What Does a Maternity Package Cost in China?

There are a number of maternity clinics expats may have heard of or be familiar with. The below table contains the cost of maternity packages including pre-natal, child birth and cesarean section at various popular international facilities in China.

Natural Birth
United Family Healthcare ShanghaiHigh-cost providerCNY 79,000CNY 119,000
Shanghai Redleaf International Women’s HospitalPrivate hospitalCNY 98,000CNY 150,000
Shanghai American-Sino Ob/Gyn/Pediatrics ServicesPrivate hospitalCNY 70,000CNY 95,000
Worldpath Clinic InternationalPrivate hospitalCNY 70,000CNY 95,000
Shanghai East International Medical CenterHigh-cost providerCNY 74,800CNY 94,800
Shanghai Inpatient Department (Huashan)Private hospitalCNY 55,000CNY 65,000
Beijing United Family HealthcareHigh-cost providerCNY 86,800CNY 108,800
OASIS InternationalPrivate hospitalCNY 60,600CNY 86,600
New Century HealthcarePrivate hospitalCNY 41,616CNY 52,416
AMCARE BeijingPrivate hospitalCNY 60,782CNY 77,792
AMCARE ShenzhenPrivate hospitalCNY 69,070CNY 88,400
Elizabeth Women’s HospitalPrivate hospitalCNY 85,000CNY 95,000

Discounts: Sometimes clinics will offer discounts on the above prices which range from 12% to 5%.

*The above costs are estimates based on information available on hospital websites, enquiries made and costs our client’s have experienced.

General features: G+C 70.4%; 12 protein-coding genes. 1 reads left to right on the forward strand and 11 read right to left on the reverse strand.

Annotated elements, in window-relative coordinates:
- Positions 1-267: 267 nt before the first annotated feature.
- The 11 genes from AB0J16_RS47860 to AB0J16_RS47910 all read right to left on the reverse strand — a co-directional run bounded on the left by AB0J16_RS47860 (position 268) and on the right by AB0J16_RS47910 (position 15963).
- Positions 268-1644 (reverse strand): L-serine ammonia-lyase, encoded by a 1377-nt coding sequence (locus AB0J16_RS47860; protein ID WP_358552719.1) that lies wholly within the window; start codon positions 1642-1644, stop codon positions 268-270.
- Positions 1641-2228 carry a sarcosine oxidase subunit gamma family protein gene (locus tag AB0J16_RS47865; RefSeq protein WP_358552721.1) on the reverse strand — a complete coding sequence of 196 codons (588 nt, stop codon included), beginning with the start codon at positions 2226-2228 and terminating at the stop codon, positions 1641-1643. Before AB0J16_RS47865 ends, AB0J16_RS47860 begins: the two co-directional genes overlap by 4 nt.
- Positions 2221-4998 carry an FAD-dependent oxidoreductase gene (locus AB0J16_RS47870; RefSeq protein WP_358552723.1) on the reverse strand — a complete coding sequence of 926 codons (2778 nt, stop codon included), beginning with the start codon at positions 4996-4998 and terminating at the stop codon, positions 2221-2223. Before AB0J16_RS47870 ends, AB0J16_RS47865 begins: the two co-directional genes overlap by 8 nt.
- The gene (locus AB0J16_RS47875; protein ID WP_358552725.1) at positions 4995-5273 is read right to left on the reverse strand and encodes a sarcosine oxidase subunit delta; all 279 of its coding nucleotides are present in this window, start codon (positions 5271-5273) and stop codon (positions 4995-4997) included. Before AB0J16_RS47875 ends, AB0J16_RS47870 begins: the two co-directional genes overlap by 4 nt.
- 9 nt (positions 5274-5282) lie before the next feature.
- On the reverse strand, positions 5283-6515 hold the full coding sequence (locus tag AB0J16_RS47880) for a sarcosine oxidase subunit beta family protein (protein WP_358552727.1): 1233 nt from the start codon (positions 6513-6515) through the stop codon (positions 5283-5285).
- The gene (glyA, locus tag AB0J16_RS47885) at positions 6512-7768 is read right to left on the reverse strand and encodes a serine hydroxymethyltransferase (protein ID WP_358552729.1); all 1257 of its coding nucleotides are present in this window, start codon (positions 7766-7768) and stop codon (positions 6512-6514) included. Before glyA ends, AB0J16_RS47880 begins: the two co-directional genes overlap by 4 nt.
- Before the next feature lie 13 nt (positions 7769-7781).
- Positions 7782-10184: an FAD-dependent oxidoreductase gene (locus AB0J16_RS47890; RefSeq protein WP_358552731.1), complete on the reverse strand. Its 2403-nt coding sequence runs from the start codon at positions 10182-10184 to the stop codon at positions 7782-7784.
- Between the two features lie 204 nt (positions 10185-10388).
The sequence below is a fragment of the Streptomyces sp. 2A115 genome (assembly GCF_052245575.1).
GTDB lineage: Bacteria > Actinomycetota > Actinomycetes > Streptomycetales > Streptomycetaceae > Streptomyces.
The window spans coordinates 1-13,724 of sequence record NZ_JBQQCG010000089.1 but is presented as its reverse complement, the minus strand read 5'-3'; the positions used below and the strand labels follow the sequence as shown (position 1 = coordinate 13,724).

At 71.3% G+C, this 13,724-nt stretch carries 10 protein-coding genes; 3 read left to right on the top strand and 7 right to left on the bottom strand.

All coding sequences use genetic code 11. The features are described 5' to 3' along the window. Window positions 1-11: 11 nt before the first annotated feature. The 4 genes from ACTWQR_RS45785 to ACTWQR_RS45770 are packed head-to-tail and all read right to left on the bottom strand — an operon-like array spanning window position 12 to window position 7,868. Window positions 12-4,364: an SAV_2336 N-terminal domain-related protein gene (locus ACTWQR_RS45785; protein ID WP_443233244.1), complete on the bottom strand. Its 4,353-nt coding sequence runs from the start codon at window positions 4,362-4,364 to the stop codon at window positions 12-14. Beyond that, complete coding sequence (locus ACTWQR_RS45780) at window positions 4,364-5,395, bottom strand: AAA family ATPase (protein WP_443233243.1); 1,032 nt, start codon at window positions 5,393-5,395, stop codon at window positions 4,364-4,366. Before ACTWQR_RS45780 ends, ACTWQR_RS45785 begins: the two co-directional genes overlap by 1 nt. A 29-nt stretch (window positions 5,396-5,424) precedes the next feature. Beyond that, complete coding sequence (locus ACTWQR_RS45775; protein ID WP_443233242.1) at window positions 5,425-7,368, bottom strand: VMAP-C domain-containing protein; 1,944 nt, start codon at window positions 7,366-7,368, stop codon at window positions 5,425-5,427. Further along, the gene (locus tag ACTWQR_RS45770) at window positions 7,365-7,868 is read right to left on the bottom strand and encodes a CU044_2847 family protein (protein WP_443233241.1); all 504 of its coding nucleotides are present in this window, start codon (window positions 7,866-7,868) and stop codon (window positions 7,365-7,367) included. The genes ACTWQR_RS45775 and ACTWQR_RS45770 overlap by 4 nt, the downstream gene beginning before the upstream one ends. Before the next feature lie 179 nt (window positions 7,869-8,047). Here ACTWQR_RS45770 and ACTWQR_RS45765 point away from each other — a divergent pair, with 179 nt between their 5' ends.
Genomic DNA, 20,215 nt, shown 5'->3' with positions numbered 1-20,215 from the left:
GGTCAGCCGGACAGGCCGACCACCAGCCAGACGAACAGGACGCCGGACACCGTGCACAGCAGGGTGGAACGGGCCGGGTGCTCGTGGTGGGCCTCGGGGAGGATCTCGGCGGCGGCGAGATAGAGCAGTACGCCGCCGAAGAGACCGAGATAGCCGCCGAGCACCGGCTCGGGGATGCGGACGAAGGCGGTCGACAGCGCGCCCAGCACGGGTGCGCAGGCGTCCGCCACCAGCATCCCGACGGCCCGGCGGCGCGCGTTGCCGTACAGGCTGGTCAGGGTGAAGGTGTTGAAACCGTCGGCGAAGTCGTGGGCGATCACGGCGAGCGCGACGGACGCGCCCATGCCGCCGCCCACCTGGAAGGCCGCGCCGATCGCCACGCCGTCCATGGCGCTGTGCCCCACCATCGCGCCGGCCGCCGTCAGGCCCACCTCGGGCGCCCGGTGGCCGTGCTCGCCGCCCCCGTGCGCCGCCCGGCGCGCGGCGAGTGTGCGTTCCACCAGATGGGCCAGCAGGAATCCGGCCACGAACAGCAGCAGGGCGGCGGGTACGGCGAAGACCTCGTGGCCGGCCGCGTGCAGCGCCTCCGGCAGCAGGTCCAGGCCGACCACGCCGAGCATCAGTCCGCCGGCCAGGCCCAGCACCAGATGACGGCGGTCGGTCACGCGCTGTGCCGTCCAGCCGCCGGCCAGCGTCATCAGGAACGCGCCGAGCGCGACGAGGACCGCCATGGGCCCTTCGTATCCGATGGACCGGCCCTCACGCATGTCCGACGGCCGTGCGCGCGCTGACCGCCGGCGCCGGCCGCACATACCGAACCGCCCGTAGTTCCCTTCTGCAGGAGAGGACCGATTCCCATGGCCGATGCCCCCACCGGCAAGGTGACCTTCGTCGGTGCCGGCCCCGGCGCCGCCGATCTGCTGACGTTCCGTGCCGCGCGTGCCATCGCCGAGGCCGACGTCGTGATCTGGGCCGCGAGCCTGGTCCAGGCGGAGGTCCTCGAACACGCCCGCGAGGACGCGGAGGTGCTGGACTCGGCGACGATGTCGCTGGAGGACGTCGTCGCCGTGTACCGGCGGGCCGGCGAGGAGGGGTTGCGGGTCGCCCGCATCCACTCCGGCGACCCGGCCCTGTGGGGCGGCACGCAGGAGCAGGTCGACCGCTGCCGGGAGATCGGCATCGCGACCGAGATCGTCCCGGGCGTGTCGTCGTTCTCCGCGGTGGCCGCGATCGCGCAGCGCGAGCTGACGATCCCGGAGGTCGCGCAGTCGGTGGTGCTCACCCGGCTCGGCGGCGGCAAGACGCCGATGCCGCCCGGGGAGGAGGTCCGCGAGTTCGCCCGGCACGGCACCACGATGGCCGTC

Which Are the Best Maternity Insurance Plans?

Most insurers have a maternity option. However not all maternity plans were born equal. We’ve only listed the plans we ourselves would buy and the reasons below are clear.

 Bupa Elite PlanNOW Health Apex PlanAllianz with MaternityMSH Premier Plan
Cover LimitCNY 94,000CNY 110,250CNY 63,000CNY 68,000 / 40,000
Pregnancy complicationsFully CoveredFully CoveredCNY 126,000Fully Covered
Waiting period12 months12 months12 months12 months
Is a medical questionnaire required to add a newborn?Not RequiredNot RequiredNot RequiredNot Required
Cover Congenital Conditions?YesYesYesNo
Other relevant information?One child 10y/o and under free.NoneBoth parents must be on the
plan to choose maternity cover
Relative Value for MoneyGoodExcellentPoorExcellent

The Bupa Elite Plan is one of the most comprehensive in terms of overall cover. It’s expensive initially however when you factor in that your first child under 10 y/o is added for free (or two if both parents are on the plan) and that both parents don’t necessarily need to be covered under the plan, this offers exceptional value for people planning to start or expand their family and who want worldwide cover. In addition it’s the only plan that covers pre-natal costs within their outpatient plan meaning it’s the only insurer which can cover the costs of the most expensive maternity packages.